"Yaakov was left alone...and wrestled a man with him until the breaking of the dawn"- Breishit 32-25

Rashi: He forgot small jars and returned for them (Hullin. 91)

Yaakov sent his family over the ford of Yabok, but he himself went back to fetch a few small earthenware vessels- easily replaced by a person of such means. Waste not, want not.

We all care about being responsible considerate people and we are all aware of the Torah prohibition of "ba'al tashchis"- don't destroy. Many of our natural resources are finite- but it has become easy and convenient in western society to treat these resources as "chad pa-ami". We use steel cans and plastic goods once, and then toss them, adding to our landfill problem, both in terms of land use, water pollution and other aspects of environmental degradation.

With a bit of planning and creativity we can develop new routines in our home which are less wasteful, more conscious of our greater environment. Even if we reduce 10% or 20% we have a real improvement at very little inconvenience, and if enough of us participate we can really make a difference.

The three Rs are REDUCE, REUSE, and RECYCLE.

Here are a few suggestions for the first two- I'm sure you can think of many more.


Instead of buying so many canned veggies and fruit, we can make more use of the wonderful supply of fresh greens we have available in our markets. We can find corn on the cob, peas in the pod, fresh string beans, and fresh fruit in season makes fruit salads superior to syrupy canned fruit. We need to learn about checking them, but cans are NOT free of bugs, and in some ways harder to check. We just don't need to treat steel as a one time only item. You wouldn't toss your metal cutlery after each meal, would you?

Cans you do use can be decorated with shelving paper etc and used for stationary equipment or other goods. They don't crack with age like plastic, or break like glass.

(If you do use them for food later you may need to toivel them)

REUSE (plastic bags etc.)

Clean plastic bags can be reused for sandwich bags for the kids. Soiled bags can be used to bag soiled diapers etc. (In a country of limited water resources it may make more sense to use disposable diapers than cloth- we save the water and electricity involved in the extra laundry that would be generated) Large bags with handles can be used to line garbage cans instead of buying more plastic bags for that purpose.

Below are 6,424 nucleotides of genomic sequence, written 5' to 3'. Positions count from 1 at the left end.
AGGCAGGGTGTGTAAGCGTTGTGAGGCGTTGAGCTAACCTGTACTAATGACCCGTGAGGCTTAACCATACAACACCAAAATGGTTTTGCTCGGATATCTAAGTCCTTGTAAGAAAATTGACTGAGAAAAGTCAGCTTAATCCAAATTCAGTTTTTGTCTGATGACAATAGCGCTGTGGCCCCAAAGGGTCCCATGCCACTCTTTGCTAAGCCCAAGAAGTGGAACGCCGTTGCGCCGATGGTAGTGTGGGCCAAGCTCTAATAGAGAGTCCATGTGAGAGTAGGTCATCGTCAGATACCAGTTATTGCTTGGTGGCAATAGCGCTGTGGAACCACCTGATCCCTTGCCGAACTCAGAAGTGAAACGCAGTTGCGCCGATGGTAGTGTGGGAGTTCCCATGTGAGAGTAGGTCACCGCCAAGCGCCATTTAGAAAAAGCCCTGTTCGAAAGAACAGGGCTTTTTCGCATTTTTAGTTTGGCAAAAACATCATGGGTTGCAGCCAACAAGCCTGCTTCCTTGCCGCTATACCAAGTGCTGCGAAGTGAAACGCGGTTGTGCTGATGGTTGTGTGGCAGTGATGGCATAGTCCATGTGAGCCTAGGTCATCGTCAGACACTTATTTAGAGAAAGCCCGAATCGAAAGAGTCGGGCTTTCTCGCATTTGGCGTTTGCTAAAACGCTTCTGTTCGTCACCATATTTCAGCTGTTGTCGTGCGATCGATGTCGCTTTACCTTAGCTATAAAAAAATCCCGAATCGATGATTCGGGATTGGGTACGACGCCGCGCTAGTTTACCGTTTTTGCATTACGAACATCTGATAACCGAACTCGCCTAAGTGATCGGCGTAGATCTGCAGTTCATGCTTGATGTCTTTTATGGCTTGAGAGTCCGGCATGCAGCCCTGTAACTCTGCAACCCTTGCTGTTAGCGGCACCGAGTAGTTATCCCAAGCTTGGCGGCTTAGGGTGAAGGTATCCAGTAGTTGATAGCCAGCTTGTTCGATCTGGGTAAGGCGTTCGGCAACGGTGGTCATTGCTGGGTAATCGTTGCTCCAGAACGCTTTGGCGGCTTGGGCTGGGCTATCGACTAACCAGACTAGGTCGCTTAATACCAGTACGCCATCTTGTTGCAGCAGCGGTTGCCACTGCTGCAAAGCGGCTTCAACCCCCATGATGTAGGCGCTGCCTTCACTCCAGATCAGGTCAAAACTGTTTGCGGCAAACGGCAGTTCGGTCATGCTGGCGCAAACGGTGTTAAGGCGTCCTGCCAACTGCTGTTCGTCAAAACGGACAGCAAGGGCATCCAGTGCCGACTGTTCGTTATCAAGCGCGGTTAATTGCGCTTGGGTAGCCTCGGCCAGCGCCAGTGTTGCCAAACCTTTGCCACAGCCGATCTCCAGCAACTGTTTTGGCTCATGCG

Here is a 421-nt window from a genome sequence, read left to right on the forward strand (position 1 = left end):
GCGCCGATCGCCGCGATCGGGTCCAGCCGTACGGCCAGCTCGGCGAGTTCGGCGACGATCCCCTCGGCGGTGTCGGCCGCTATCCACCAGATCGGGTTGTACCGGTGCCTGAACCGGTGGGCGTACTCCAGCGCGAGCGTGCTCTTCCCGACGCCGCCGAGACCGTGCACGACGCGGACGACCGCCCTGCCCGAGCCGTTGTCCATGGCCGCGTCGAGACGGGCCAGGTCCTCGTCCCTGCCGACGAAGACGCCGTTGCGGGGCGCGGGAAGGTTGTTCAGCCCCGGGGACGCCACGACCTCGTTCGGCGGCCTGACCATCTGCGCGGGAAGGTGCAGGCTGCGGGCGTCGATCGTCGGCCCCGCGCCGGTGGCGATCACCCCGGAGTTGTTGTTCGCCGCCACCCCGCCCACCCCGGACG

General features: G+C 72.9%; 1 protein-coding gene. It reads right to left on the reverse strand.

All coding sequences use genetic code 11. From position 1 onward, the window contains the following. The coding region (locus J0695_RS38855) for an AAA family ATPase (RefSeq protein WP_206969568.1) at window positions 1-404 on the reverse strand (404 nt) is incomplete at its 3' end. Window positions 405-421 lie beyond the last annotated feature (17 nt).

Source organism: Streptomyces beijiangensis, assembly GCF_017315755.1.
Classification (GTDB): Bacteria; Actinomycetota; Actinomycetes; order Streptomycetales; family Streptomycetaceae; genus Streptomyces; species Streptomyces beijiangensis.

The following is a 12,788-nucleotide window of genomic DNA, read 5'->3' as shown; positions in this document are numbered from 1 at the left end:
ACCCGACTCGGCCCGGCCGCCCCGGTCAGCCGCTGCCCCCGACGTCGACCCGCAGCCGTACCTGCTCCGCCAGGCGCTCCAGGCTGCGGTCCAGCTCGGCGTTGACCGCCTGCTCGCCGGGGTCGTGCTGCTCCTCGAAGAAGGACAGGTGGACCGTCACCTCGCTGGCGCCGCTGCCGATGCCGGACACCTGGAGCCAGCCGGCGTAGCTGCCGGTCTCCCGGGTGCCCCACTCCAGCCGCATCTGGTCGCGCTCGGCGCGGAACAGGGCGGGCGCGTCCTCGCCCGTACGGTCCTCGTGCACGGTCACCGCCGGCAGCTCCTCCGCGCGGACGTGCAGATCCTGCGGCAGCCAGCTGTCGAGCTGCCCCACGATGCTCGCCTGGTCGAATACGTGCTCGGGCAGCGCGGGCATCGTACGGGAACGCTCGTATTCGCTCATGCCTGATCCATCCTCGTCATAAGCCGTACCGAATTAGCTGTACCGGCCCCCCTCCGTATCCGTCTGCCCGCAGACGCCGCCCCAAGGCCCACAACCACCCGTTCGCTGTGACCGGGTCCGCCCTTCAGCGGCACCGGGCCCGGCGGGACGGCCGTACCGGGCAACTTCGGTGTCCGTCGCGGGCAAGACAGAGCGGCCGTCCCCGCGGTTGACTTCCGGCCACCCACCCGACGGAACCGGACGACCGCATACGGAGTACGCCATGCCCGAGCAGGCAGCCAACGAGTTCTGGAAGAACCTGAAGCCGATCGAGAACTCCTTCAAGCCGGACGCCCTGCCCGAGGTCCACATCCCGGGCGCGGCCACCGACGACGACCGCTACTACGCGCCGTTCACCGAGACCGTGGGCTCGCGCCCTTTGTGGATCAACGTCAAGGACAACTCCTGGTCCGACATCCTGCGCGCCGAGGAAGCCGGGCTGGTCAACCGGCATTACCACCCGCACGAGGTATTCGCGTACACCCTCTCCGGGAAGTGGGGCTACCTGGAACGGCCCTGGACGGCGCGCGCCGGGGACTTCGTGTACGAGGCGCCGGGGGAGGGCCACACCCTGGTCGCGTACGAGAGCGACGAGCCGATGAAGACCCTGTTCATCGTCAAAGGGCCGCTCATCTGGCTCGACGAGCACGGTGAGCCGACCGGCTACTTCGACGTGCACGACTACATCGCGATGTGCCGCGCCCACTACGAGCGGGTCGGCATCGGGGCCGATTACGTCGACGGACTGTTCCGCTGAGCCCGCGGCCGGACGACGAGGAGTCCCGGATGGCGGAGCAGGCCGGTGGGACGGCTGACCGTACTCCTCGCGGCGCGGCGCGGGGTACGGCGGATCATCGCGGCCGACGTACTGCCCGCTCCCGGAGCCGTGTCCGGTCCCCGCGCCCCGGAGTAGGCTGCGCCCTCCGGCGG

We don't have to take fresh bags every time we go to the grocers. Instead we can take a couple of large plastic bags with us, and use them when we check out. Plastic laundry powder containers can be used to contain lego and other children's toys which need sorting.

There are many possibilities. Old can-cal bottles can be used for arts and crafts projects to keep the kids occupied, or for starting plants... Of course we can't keep everything, but we can make a difference. We can demonstrate how ingenious we can be!


In Israel our options for recycling are limited. Organic waste can be saved for composting and the Society for Protection of Nature in Israel is happy to give instructions. We just have to sell our building committee on the idea! Many neighbourhoods still have Amnir containers for paper waste which will be resurrected as toilet rolls and other such paper goods.

In the U.S. and Europe you probably have more options- in some places separation of waste is a municipal law. Ashrecha! If you have the infrastructure, please make good use of it. Glass, plastic and metal goods can all be recycled- we just have to pop them into the appropriate containers and they will be shipped off to be reincarnated for another use.

We can add a fourth R to these three Rs. Reverence. We are the stewards of this planet- a precious and exquisitely beautiful creation of Hashem. It is our home, and we are the housekeepers. Our care of this fragile globe of life is our responsibility. We can't depend on miracles.

Copyright © 1999 Gila Atwood

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